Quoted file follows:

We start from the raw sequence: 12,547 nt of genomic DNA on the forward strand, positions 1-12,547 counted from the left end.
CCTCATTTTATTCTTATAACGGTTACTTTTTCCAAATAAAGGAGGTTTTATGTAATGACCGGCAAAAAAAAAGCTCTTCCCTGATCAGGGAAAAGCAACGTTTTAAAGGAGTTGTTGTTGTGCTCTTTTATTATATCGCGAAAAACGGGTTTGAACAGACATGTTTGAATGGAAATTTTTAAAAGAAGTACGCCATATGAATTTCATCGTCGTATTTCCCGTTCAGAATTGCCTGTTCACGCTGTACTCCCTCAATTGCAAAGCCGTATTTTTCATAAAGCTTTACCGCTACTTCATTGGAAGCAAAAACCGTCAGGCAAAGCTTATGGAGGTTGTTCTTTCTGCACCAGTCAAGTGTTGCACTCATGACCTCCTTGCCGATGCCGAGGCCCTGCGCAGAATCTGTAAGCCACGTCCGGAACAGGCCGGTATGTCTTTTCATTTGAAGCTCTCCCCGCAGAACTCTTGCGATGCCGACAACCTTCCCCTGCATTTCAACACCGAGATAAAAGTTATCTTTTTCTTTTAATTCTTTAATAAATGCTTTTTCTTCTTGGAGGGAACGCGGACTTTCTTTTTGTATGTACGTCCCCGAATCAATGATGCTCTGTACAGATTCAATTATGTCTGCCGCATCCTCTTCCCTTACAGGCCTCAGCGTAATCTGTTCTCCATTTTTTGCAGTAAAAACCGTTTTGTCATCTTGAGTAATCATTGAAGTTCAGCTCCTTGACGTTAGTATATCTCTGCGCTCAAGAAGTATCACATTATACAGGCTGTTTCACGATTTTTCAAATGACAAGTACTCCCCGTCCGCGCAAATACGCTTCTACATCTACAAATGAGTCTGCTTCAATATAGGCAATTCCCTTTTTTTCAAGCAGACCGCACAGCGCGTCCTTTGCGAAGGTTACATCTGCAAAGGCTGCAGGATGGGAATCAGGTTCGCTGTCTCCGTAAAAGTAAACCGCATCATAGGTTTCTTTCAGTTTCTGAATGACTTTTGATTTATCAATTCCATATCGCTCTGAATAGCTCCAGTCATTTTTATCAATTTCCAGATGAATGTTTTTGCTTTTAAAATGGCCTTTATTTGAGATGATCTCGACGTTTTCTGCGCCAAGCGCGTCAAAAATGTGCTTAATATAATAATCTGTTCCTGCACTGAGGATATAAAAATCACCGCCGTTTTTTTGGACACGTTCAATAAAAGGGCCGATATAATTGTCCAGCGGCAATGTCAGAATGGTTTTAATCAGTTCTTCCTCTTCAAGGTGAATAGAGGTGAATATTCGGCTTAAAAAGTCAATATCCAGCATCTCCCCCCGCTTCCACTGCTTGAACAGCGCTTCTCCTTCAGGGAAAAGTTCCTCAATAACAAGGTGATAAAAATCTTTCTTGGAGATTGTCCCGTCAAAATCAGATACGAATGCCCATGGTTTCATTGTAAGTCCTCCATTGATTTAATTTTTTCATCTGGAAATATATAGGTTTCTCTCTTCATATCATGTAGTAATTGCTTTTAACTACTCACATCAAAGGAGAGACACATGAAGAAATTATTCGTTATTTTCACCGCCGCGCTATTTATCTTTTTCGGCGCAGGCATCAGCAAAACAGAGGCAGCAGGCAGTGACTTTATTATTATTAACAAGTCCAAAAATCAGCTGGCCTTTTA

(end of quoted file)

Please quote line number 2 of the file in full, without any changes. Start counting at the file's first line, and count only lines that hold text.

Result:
CCTCATTTTATTCTTATAACGGTTACTTTTTCCAAATAAAGGAGGTTTTATGTAATGACCGGCAAAAAAAAAGCTCTTCCCTGATCAGGGAAAAGCAACGTTTTAAAGGAGTTGTTGTTGTGCTCTTTTATTATATCGCGAAAAACGGGTTTGAACAGACATGTTTGAATGGAAATTTTTAAAAGAAGTACGCCATATGAATTTCATCGTCGTATTTCCCGTTCAGAATTGCCTGTTCACGCTGTACTCCCTCAATTGCAAAGCCGTATTTTTCATAAAGCTTTACCGCTACTTCATTGGAAGCAAAAACCGTCAGGCAAAGCTTATGGAGGTTGTTCTTTCTGCACCAGTCAAGTGTTGCACTCATGACCTCCTTGCCGATGCCGAGGCCCTGCGCAGAATCTGTAAGCCACGTCCGGAACAGGCCGGTATGTCTTTTCATTTGAAGCTCTCCCCGCAGAACTCTTGCGATGCCGACAACCTTCCCCTGCATTTCAACACCGAGATAAAAGTTATCTTTTTCTTTTAATTCTTTAATAAATGCTTTTTCTTCTTGGAGGGAACGCGGACTTTCTTTTTGTATGTACGTCCCCGAATCAATGATGCTCTGTACAGATTCAATTATGTCTGCCGCATCCTCTTCCCTTACAGGCCTCAGCGTAATCTGTTCTCCATTTTTTGCAGTAAAAACCGTTTTGTCATCTTGAGTAATCATTGAAGTTCAGCTCCTTGACGTTAGTATATCTCTGCGCTCAAGAAGTATCACATTATACAGGCTGTTTCACGATTTTTCAAATGACAAGTACTCCCCGTCCGCGCAAATACGCTTCTACATCTACAAATGAGTCTGCTTCAATATAGGCAATTCCCTTTTTTTCAAGCAGACCGCACAGCGCGTCCTTTGCGAAGGTTACATCTGCAAAGGCTGCAGGATGGGAATCAGGTTCGCTGTCTCCGTAAAAGTAAACCGCATCATAGGTTTCTTTCAGTTTCTGAATGACTTTTGATTTATCAATTCCATATCGCTCTGAATAGCTCCAGTCATTTTTATCAATTTCCAGATGAATGTTTTTGCTTTTAAAATGGCCTTTATTTGAGATGATCTCGACGTTTTCTGCGCCAAGCGCGTCAAAAATGTGCTTAATATAATAATCTGTTCCTGCACTGAGGATATAAAAATCACCGCCGTTTTTTTGGACACGTTCAATAAAAGGGCCGATATAATTGTCCAGCGGCAATGTCAGAATGGTTTTAATCAGTTCTTCCTCTTCAAGGTGAATAGAGGTGAATATTCGGCTTAAAAAGTCAATATCCAGCATCTCCCCCCGCTTCCACTGCTTGAACAGCGCTTCTCCTTCAGGGAAAAGTTCCTCAATAACAAGGTGATAAAAATCTTTCTTGGAGATTGTCCCGTCAAAATCAGATACGAATGCCCATGGTTTCATTGTAAGTCCTCCATTGATTTAATTTTTTCATCTGGAAATATATAGGTTTCTCTCTTCATATCATGTAGTAATTGCTTTTAACTACTCACATCAAAGGAGAGACACATGAAGAAATTATTCGTTATTTTCACCGCCGCGCTATTTATCTTTTTCGGCGCAGGCATCAGCAAAACAGAGGCAGCAGGCAGTGACTTTATTATTATTAACAAGTCCAAAAATCAGCTGGCCTTTTA